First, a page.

putreṇa jayate lokān
iti satyavatī śrutiḥ
yad veno ’tyatarat tamaḥ
putreṇa—by the son; jayate—one becomes victorious; lokān—all the heavenly planets; iti—thus; satya-vatī—becomes true; śrutiḥ—the Vedas; brahma-daṇḍa—by the curse of brāhmaṇas; hataḥ—killed; pāpaḥ—the most sinful; yat—as; venaḥ—the father of Mahārāja Pṛthu; ati—great; atarat—became delivered; tamaḥ—from the darkness of hellish life.
They all declared that the Vedic conclusion that one can conquer the heavenly planets by the action of a putra, or son, was fulfilled, for the most sinful Vena, who had been killed by the curse of the brāhmaṇas, was now delivered from the darkest region of hellish life by his son, Mahārāja Pṛthu.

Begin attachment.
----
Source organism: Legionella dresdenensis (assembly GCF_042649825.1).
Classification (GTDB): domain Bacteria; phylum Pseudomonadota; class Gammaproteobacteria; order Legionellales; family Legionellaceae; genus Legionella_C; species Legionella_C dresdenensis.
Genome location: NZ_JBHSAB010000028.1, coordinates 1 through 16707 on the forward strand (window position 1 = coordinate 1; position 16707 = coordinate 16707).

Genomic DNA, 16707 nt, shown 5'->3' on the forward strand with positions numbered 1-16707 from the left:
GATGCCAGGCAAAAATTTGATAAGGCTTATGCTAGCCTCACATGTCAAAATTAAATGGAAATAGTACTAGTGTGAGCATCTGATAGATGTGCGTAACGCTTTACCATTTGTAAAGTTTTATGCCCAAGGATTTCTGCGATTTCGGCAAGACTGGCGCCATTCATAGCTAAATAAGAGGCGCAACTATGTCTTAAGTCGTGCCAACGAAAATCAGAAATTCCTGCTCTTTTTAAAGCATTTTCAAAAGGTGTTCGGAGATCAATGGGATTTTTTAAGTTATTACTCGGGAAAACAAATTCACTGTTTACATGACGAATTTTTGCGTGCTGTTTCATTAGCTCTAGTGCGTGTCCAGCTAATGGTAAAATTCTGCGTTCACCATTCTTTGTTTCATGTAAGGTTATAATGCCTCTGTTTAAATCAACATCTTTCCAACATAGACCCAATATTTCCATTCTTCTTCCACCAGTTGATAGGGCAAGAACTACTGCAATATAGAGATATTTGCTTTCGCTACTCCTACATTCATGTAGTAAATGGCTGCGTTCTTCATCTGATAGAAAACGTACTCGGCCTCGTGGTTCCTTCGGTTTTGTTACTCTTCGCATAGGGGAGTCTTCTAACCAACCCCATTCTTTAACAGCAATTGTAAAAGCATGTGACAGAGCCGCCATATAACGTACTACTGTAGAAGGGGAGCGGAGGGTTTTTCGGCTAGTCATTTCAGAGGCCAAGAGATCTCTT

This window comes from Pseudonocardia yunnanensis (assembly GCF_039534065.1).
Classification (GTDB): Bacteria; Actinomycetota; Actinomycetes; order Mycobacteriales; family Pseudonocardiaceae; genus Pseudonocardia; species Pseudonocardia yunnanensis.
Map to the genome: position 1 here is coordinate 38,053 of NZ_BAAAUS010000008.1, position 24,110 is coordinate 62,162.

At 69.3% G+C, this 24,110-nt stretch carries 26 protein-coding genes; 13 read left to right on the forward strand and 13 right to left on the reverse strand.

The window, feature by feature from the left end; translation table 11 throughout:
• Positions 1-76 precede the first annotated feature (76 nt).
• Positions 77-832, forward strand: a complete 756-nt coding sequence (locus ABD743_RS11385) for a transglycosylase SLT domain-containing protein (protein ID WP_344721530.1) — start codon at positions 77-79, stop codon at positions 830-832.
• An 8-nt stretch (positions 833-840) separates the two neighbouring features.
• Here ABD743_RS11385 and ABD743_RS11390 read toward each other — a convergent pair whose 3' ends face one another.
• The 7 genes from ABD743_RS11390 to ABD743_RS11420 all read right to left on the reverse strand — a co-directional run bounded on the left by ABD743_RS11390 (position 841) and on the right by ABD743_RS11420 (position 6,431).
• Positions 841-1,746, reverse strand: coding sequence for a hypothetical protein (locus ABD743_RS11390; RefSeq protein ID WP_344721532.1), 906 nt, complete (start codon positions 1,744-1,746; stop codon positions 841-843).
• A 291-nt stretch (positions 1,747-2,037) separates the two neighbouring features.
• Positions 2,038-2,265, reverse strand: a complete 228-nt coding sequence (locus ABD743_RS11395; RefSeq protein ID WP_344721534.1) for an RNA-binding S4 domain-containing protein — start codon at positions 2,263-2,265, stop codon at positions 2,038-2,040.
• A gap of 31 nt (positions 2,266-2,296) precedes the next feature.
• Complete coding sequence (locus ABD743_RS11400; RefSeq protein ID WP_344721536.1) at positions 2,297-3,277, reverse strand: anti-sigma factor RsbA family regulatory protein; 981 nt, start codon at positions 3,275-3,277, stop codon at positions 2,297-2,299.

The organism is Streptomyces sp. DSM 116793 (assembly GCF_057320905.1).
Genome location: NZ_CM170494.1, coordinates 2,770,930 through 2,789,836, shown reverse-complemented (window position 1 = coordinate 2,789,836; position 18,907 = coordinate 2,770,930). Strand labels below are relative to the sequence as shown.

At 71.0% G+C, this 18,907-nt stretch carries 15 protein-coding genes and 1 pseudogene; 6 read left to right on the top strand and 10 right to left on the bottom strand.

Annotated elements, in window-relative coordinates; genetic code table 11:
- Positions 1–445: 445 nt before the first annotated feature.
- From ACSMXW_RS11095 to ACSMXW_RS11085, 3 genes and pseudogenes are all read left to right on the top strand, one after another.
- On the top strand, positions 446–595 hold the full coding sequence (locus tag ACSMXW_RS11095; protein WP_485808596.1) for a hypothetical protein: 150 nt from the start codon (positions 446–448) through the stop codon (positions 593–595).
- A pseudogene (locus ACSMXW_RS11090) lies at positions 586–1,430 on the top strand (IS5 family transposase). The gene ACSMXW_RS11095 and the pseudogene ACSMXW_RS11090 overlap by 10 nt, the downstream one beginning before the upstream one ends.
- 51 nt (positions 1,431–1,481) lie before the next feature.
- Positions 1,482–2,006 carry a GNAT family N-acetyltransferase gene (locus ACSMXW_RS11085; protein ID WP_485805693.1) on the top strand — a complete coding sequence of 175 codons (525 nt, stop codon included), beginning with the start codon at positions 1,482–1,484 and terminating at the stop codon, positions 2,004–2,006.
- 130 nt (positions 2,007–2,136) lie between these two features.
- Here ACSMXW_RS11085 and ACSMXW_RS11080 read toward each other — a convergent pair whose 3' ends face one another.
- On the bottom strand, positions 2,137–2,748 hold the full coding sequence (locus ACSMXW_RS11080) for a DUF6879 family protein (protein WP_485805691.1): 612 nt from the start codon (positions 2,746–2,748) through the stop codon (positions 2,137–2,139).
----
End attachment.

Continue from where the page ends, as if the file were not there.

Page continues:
According to the Vedic version, there is a hellish planet called Put, and one who delivers a person from there is called putra. The purpose of marriage, therefore, is to have a putra, or son who is able to deliver his father, even if the father falls down to the hellish condition of put. Mahārāja Pṛthu’s father, Vena, was a most sinful person and was therefore cursed to death by the brāhmaṇas. Now all the great saintly persons, sages and brāhmaṇas present in the meeting, after hearing from Mahārāja Pṛthu about his great mission in life, became convinced that the statement of the Vedas had been fully proved. The purpose of accepting a wife in religious marriage, as sanctioned in the Vedas, is to have a putra, a son qualified to deliver his father from the darkest region of hellish life. Marriage is not intended for sense gratification but for getting a son fully qualified to deliver his father. But if a son is raised to become an unqualified demon, how can he deliver his father from hellish life? It is therefore the duty of a father to become a Vaiṣṇava and raise his children to become Vaiṣṇavas; then even if by chance the father falls into a hellish life in his next birth, such a son can deliver him, as Mahārāja Pṛthu delivered his father.
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